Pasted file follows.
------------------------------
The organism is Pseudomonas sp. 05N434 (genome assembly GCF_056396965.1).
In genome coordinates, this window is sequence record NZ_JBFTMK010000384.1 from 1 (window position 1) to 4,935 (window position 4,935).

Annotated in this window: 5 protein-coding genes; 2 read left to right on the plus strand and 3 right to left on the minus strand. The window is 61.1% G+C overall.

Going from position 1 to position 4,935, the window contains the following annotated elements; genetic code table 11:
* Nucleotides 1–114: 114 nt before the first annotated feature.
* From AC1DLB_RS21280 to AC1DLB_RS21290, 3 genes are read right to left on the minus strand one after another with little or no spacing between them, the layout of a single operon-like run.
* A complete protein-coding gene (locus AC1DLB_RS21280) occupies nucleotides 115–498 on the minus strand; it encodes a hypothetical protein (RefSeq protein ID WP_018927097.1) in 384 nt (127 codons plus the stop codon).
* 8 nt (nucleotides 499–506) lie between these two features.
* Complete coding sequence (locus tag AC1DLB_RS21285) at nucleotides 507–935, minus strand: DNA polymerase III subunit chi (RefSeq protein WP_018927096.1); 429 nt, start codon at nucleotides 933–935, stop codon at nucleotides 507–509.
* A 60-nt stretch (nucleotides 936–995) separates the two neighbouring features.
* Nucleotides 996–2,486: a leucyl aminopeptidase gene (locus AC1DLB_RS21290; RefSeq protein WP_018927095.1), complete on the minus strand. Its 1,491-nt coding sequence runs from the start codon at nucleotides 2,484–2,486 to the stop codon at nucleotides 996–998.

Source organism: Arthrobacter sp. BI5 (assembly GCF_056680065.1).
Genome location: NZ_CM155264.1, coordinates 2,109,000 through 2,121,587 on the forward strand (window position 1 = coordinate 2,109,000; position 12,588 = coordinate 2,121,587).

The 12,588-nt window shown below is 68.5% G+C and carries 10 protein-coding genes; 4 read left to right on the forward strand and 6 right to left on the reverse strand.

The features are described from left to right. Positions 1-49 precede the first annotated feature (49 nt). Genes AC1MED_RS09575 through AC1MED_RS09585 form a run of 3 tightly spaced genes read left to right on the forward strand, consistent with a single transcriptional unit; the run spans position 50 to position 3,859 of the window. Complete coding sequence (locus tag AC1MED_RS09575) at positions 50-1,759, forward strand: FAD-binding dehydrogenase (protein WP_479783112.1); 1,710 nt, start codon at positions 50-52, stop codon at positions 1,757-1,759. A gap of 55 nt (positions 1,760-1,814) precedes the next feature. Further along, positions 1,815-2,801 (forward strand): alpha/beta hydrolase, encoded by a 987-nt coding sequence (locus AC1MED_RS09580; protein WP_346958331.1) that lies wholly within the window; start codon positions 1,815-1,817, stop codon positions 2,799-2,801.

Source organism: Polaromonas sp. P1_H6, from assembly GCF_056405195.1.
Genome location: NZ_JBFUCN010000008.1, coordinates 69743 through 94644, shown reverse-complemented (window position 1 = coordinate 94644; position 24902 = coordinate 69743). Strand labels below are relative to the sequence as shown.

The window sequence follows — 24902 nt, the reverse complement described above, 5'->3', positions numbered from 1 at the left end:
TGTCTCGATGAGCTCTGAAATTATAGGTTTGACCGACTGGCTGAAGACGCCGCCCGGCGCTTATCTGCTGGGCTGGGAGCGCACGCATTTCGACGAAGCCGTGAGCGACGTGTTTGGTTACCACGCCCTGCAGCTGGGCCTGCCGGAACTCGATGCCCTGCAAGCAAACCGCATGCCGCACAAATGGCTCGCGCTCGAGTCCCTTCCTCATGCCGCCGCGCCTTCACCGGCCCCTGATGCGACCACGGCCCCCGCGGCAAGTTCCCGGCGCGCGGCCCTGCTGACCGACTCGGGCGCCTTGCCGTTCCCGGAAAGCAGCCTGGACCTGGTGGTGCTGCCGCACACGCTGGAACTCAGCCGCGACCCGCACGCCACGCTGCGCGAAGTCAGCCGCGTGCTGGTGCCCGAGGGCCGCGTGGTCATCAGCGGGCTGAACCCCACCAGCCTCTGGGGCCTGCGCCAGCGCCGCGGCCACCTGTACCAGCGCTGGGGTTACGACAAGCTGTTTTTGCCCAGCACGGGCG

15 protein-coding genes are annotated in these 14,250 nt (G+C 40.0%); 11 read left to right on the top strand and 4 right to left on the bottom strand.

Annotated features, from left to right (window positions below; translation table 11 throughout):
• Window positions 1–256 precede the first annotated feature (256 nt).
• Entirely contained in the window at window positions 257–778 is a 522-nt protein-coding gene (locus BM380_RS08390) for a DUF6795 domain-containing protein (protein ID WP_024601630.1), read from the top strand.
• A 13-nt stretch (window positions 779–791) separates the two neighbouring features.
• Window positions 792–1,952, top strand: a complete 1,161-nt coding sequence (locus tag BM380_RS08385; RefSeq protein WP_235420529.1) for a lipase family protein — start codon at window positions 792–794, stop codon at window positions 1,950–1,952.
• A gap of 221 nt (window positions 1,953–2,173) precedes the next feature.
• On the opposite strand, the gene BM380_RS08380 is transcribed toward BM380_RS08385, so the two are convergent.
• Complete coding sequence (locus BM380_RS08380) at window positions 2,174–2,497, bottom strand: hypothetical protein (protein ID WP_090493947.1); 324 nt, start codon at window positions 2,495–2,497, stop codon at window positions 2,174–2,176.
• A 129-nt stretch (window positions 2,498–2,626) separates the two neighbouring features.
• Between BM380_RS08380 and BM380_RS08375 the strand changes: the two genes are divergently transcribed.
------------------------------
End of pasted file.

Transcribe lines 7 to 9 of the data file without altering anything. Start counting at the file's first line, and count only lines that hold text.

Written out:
* A complete protein-coding gene (locus AC1DLB_RS21280) occupies nucleotides 115–498 on the minus strand; it encodes a hypothetical protein (RefSeq protein ID WP_018927097.1) in 384 nt (127 codons plus the stop codon).
* 8 nt (nucleotides 499–506) lie between these two features.
* Complete coding sequence (locus tag AC1DLB_RS21285) at nucleotides 507–935, minus strand: DNA polymerase III subunit chi (RefSeq protein WP_018927096.1); 429 nt, start codon at nucleotides 933–935, stop codon at nucleotides 507–509.